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May is Maternal Mental Health Month: A Mother Shares Her Brave Journey
More than half a million women suffer from a maternal mental health disorder every year
Maternal Mental Health Month is observed in May. The goal of the observance is to raise awareness of maternal mental health issues before, during and after pregnancy so that more new parents can get the treatment and support they deserve.
When women become mothers, they change.
Not just their bodies.
Not just their schedules.
Who they are — hormonally and mentally — is different than who they were before.
“It’s a matter of biology,” said Dr. Nicole Cirino, a reproductive psychiatrist at Texas Children’s Pavilion for Women. “There is a maturation that takes place — the brain matures into what it needs to be for this new phase of life. And that transition can be challenging.”
Challenging is spot on, according to Houston mother Liz Hughes, who struggled with postpartum depression, postpartum anxiety and obsessive-compulsive disorder following the birth of her children. Difficult, exhausting and scary are also words that come to mind when she thinks about her life pre-diagnosis.
But Liz is far from alone.
According to the World Health Organization, about 10% of pregnant women and 1 in 5 women who have just given birth experience a mental health disorder.
In the United States, 600,000 women each year suffer from a maternal mental health disorder, according to the Centers for Disease Control and Prevention.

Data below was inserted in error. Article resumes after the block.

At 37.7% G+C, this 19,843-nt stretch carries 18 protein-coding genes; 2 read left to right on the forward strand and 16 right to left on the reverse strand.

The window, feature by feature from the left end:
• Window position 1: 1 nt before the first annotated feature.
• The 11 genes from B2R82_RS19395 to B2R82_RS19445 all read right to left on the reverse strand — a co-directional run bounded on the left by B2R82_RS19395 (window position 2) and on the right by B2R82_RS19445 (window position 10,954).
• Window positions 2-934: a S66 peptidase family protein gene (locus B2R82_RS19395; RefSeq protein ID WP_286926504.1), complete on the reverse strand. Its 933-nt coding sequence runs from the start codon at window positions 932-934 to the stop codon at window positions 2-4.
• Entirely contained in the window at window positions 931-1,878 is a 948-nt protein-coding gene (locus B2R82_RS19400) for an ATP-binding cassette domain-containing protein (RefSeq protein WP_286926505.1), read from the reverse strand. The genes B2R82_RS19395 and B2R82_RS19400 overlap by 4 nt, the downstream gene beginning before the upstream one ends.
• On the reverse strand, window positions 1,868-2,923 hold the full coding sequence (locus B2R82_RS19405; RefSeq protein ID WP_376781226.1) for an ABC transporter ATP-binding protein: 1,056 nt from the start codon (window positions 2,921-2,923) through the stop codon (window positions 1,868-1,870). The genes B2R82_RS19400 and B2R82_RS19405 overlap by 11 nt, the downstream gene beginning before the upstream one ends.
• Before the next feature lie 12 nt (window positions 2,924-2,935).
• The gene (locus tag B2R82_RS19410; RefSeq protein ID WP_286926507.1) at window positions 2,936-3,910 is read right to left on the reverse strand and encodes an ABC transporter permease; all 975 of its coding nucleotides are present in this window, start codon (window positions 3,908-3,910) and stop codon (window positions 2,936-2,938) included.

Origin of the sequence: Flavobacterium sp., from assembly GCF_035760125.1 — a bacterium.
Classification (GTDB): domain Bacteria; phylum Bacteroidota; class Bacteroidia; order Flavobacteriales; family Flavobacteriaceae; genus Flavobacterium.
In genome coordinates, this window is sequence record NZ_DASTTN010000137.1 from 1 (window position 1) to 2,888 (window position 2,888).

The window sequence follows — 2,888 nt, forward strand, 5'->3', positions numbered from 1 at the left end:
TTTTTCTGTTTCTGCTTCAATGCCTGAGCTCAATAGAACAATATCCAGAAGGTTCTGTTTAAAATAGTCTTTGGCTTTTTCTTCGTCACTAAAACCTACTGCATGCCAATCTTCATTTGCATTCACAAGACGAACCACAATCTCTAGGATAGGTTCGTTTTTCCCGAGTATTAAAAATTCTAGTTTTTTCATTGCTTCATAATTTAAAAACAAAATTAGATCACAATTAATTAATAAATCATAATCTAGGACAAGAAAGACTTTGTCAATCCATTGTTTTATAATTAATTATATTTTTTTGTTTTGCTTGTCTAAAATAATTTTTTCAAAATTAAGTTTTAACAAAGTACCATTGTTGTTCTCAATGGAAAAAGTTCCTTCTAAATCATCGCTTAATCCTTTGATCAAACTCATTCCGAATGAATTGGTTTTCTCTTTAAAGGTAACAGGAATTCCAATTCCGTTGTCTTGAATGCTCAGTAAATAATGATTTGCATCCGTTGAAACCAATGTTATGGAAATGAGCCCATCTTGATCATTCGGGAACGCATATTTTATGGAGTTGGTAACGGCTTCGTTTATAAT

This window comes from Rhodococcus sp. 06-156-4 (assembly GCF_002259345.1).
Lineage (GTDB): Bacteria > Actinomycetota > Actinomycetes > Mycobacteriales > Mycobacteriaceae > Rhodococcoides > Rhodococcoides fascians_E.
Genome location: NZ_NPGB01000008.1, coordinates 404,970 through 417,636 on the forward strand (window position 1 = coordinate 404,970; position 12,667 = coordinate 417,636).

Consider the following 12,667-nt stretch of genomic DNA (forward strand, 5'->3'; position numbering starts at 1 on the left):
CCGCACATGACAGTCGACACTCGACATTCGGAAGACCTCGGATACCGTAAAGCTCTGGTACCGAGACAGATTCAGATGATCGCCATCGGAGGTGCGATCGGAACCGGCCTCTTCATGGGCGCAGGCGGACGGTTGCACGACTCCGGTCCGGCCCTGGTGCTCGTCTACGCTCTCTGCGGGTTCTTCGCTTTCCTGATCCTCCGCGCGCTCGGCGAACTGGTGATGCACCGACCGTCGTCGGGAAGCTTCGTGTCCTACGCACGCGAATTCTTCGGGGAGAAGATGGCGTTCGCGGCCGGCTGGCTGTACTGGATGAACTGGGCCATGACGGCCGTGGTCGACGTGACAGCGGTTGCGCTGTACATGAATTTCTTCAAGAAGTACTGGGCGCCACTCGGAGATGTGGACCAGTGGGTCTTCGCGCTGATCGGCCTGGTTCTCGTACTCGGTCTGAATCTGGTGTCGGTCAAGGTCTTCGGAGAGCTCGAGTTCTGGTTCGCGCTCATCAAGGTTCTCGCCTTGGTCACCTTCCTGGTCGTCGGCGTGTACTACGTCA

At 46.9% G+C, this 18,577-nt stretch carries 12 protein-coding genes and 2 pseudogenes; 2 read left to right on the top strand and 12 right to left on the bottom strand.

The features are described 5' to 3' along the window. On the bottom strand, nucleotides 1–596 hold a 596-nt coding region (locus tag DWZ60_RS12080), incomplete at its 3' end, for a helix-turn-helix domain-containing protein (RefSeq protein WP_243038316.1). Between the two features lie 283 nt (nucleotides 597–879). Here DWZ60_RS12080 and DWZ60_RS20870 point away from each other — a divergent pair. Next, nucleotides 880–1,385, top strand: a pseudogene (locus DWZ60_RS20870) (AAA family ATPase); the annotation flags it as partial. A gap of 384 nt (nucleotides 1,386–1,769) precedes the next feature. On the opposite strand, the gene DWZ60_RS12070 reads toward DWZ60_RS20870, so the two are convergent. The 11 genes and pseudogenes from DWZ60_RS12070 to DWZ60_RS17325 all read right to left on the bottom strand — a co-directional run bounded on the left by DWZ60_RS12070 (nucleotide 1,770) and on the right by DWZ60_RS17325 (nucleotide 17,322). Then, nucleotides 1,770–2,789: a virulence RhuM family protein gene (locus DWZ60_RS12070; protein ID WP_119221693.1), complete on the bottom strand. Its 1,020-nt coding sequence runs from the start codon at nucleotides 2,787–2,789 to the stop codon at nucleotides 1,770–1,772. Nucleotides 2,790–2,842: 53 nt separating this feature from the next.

Liz gave birth during the height of the COVID-19 pandemic. On top of the usual worries that come with a pregnancy, she began to stress about her son catching the new virus when he was born.
“If that wasn’t enough, I had a very difficult labor and ended up losing a lot of blood, which I learned is linked to postpartum depression and anxiety,” she said.
Liz’s son, Owen, was born in December of 2020 and because of COVID-19, Liz’s life after having her son was completely different than she expected. She was more isolated than she would have normally been while on maternity leave. For protection, Liz wore a mask around her baby for two weeks, and had to undergo COVID-19 testing every three days.
“When I went in for my six-week check-up, I was experiencing anxiety and depression,” Liz said. “But when I filled out the mental health screening form I gave into the pressure to pretend that everything was okay. I wanted everything to be okay. We live in a day and age where you feel like you have to have this Instagram-filtered life. There is a real pressure there, and I told the doctor that I was fine.”
But just two weeks later when Liz took her son to his eight-week appointment at Texas Children’s Pediatrics, she broke down.
“My son’s pediatrician, Dr. Jocelyn Lambuth, began asking questions to assess how the baby was doing,” she said. “All of a sudden she stopped, looked me in my eyes and asked how I was doing. I lost it. I wasn’t doing well and knew I needed to be honest about it.”